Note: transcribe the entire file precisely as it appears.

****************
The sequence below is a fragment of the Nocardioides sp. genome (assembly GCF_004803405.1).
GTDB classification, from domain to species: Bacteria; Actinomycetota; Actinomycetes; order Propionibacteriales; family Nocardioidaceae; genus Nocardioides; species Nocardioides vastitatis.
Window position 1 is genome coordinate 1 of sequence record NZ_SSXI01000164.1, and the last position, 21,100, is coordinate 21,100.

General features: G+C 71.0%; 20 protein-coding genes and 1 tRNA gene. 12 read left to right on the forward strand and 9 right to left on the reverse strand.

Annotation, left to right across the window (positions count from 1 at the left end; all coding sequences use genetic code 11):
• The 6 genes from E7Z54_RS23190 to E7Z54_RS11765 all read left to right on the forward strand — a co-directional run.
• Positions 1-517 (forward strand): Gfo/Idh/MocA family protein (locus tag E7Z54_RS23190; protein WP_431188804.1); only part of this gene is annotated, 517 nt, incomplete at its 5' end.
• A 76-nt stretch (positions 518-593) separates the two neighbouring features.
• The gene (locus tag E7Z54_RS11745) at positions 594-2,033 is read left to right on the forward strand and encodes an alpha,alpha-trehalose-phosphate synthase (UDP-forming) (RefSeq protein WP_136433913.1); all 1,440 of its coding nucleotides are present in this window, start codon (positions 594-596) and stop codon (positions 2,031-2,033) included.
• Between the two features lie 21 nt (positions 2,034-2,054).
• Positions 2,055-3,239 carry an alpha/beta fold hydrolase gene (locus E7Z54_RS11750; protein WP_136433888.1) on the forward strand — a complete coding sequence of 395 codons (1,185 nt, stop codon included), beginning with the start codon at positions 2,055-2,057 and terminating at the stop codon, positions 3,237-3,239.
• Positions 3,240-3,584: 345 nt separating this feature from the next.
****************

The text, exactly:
The sequence below is a fragment of the Nocardioides sp. genome (assembly GCF_004803405.1).
GTDB classification, from domain to species: Bacteria; Actinomycetota; Actinomycetes; order Propionibacteriales; family Nocardioidaceae; genus Nocardioides; species Nocardioides vastitatis.
Window position 1 is genome coordinate 1 of sequence record NZ_SSXI01000164.1, and the last position, 21,100, is coordinate 21,100.

General features: G+C 71.0%; 20 protein-coding genes and 1 tRNA gene. 12 read left to right on the forward strand and 9 right to left on the reverse strand.

Annotation, left to right across the window (positions count from 1 at the left end; all coding sequences use genetic code 11):
• The 6 genes from E7Z54_RS23190 to E7Z54_RS11765 all read left to right on the forward strand — a co-directional run.
• Positions 1-517 (forward strand): Gfo/Idh/MocA family protein (locus tag E7Z54_RS23190; protein WP_431188804.1); only part of this gene is annotated, 517 nt, incomplete at its 5' end.
• A 76-nt stretch (positions 518-593) separates the two neighbouring features.
• The gene (locus tag E7Z54_RS11745) at positions 594-2,033 is read left to right on the forward strand and encodes an alpha,alpha-trehalose-phosphate synthase (UDP-forming) (RefSeq protein WP_136433913.1); all 1,440 of its coding nucleotides are present in this window, start codon (positions 594-596) and stop codon (positions 2,031-2,033) included.
• Between the two features lie 21 nt (positions 2,034-2,054).
• Positions 2,055-3,239 carry an alpha/beta fold hydrolase gene (locus E7Z54_RS11750; protein WP_136433888.1) on the forward strand — a complete coding sequence of 395 codons (1,185 nt, stop codon included), beginning with the start codon at positions 2,055-2,057 and terminating at the stop codon, positions 3,237-3,239.
• Positions 3,240-3,584: 345 nt separating this feature from the next.